Sullivan Returns to Northeast With New Team, New Attitude
By Richard Kaufman
Much to the dismay of the Big Blue faithful, the upstart Los Angeles Rams barreled into MetLife Stadium last Sunday and trounced the lowly New York Giants by a score of 51-17.
However, there was a pocket of fans in the stands who were quite pleased with the outcome.
The game served as somewhat of a homecoming for Rams starting center, John Sullivan, who had family and friends in attendance cheering him on.
The Greenwich native and former Greenwich High School standout athlete, who has played in the Meadowlands a handful of times over his now nine-year NFL career, was front and center in helping his team amass 473 yards of total offense en route towards their sixth win of the season.
Playing in the backyard of where he grew up, especially in front of those close to him, is something Sullivan always cherishes.
“The games are always special when you play close to your hometown,” he said. “It’s always a good experience to get back and have people that have supported you throughout your entire career — starting all the way back from youth to high school, to Notre Dame and now the NFL; to have them have an opportunity to watch you play is great.”
Sullivan is in his first year in Los Angeles, having played one season with the Washington Redskins, and seven with the Minnesota Vikings, the team that drafted him in 2008 as a sixth-round pick.
The Rams are currently 6-2, good for first place in the NFC West Division, and are one of the league’s biggest surprises after they went 4-12 last year.
Much of their success is credited towards new head coach, Sean McVay, the 31-year-old wunderkind who, when he was hired last January at age 30, became the youngest head coach in NFL history.
But veterans like Sullivan, fellow lineman Andrew Whitworth, linebacker Connor Barwin and wide receiver, Robert Woods, who were all brought in as free agents prior to the 2017 season, have played major roles in providing leadership to the second youngest team in the NFL. The Rams entered this season with an average age of 25.09.
Sullivan said veteran leadership doesn’t necessarily have to be loud and in your face.
“It can just be how you go about your daily business and the way you handle yourself with the training staff, how you approach meetings, and then how you approach the practice field,” he said. “You just show guys how to do things the right way and that’s what leads to longevity in this league as a player and that’s what helps teams win.”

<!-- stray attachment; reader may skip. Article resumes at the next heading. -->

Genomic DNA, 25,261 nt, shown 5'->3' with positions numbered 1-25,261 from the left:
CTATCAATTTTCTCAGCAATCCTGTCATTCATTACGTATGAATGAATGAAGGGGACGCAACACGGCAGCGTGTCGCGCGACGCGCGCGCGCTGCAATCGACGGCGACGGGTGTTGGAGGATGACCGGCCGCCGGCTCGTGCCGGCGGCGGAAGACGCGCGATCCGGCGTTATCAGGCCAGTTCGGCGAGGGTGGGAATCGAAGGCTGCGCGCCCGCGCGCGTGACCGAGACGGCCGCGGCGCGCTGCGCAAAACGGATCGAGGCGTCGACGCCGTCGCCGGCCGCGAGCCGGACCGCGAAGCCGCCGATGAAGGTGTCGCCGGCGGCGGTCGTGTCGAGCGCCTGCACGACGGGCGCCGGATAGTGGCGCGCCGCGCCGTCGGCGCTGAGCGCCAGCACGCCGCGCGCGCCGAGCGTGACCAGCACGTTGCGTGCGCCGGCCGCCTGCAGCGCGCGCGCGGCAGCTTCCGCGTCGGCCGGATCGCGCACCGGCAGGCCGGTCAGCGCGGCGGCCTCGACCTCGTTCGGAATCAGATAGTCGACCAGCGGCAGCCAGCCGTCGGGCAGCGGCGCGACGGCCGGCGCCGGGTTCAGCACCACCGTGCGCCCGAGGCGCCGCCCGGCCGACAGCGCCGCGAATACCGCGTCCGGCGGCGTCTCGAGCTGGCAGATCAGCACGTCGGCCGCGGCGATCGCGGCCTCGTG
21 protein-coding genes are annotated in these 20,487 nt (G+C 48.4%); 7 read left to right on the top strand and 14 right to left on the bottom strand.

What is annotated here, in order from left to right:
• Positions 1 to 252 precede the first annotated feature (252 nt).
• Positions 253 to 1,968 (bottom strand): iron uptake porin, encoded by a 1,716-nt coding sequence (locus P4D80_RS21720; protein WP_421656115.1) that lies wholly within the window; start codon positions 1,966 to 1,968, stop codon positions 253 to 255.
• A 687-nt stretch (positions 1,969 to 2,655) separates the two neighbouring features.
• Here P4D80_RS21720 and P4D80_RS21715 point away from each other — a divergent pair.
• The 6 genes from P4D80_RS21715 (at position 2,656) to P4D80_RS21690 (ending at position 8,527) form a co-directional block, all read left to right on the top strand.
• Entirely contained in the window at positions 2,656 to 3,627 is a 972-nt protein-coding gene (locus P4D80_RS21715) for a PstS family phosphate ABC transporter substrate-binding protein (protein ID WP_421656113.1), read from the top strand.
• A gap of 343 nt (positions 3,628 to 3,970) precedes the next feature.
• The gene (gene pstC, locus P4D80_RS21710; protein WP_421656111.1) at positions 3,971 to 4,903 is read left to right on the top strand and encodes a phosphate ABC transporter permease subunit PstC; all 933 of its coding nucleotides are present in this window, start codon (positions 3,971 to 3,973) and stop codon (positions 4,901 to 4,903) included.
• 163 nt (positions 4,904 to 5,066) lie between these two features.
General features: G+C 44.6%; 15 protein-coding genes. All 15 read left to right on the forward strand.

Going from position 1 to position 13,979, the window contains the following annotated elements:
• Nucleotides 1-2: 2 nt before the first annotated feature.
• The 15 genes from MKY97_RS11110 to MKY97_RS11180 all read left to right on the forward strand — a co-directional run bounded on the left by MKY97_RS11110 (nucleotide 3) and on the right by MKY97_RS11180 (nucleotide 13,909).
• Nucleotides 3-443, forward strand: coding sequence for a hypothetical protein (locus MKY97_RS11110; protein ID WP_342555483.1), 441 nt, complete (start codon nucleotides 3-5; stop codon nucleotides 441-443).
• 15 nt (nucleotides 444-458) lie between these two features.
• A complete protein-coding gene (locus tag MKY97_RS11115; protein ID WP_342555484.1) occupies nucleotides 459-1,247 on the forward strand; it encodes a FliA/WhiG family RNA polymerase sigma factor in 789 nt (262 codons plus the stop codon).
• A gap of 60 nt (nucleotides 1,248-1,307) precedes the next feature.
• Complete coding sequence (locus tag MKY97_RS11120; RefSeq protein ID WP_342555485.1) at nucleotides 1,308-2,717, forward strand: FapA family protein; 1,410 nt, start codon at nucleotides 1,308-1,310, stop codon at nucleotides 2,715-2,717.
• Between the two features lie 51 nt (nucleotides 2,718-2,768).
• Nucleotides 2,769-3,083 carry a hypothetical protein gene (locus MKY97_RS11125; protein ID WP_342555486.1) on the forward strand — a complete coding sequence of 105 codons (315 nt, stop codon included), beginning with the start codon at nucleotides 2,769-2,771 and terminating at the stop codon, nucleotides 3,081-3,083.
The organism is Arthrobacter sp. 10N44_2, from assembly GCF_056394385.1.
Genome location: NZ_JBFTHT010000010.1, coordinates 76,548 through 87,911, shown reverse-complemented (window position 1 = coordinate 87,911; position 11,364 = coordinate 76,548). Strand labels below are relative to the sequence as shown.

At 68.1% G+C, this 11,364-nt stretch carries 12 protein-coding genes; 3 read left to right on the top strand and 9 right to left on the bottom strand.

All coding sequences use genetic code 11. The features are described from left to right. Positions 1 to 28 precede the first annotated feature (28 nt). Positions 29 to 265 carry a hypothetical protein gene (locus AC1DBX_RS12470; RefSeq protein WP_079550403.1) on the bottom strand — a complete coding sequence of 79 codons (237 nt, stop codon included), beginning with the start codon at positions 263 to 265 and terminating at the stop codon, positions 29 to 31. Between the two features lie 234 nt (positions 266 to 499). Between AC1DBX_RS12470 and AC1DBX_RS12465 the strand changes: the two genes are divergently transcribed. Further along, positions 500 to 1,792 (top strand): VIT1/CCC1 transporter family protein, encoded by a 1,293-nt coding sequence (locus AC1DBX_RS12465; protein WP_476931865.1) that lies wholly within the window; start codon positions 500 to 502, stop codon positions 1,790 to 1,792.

Sullivan had a prior relationship with McVay while he was the offensive coordinator with the Redskins, which is something that helped ease the transition to a new team. “I definitely had a little bit of a head start in terms of the system, but more in terms of how Sean thinks and how Sean approaches football,” Sullivan said.
Sullivan said McVay has “changed the culture” of the Rams organization, and that all the players have bought-in to the new philosophy. “I think that’s why the product on the field has been good so far and why we anticipate having success going forward and that really starts with Sean,” Sullivan said.
The Rams are hoping that their fans buy-in to the team as well. Since moving back to Los Angeles from St. Louis last season, they’ve had trouble filling the LA Coliseum and creating a true home field advantage.
But winning is the cure to all ills, and Sullivan believes that if his team can continue to perform week in and week out, they’ll be able to establish a strong fan base.
“With a [6-2] start, hopefully we’re going to keep winning. We plan on doing everything possible that we can to make sure that happens. We’re hoping that by the end of the year we have more fans in the seats,” he said.
The road for any professional athlete is long. From youth football to Greenwich High School, to Notre Dame and onto the NFL with stops in Minnesota, Washington D.C., and now Los Angeles, numerous people have helped Sullivan along the way.
Sullivan often thinks back to his roots in Greenwich, and says the relationships he forged here have shaped him as a person and as a football player.
“We really had a great staff that was good at preaching a family type philosophy on that football team,” Sullivan said of his time at GHS. “They allowed us to really grow up as Cardinal football players and then obviously my best friends are guys I played with at GHS, so it was definitely a special time in my life.”
Sullivan currently has a one-year deal with the Rams and lives in Malibu, Calif., with his wife and child. He said he plans on living in Greenwich during the offseason after this season.
But for now, with Sullivan anchoring the middle of the offensive line on the field and in the locker room, it’s full speed ahead for the Rams, who seem primed to capture a playoff berth in the near future.
“We just expect to keep improving,” he said.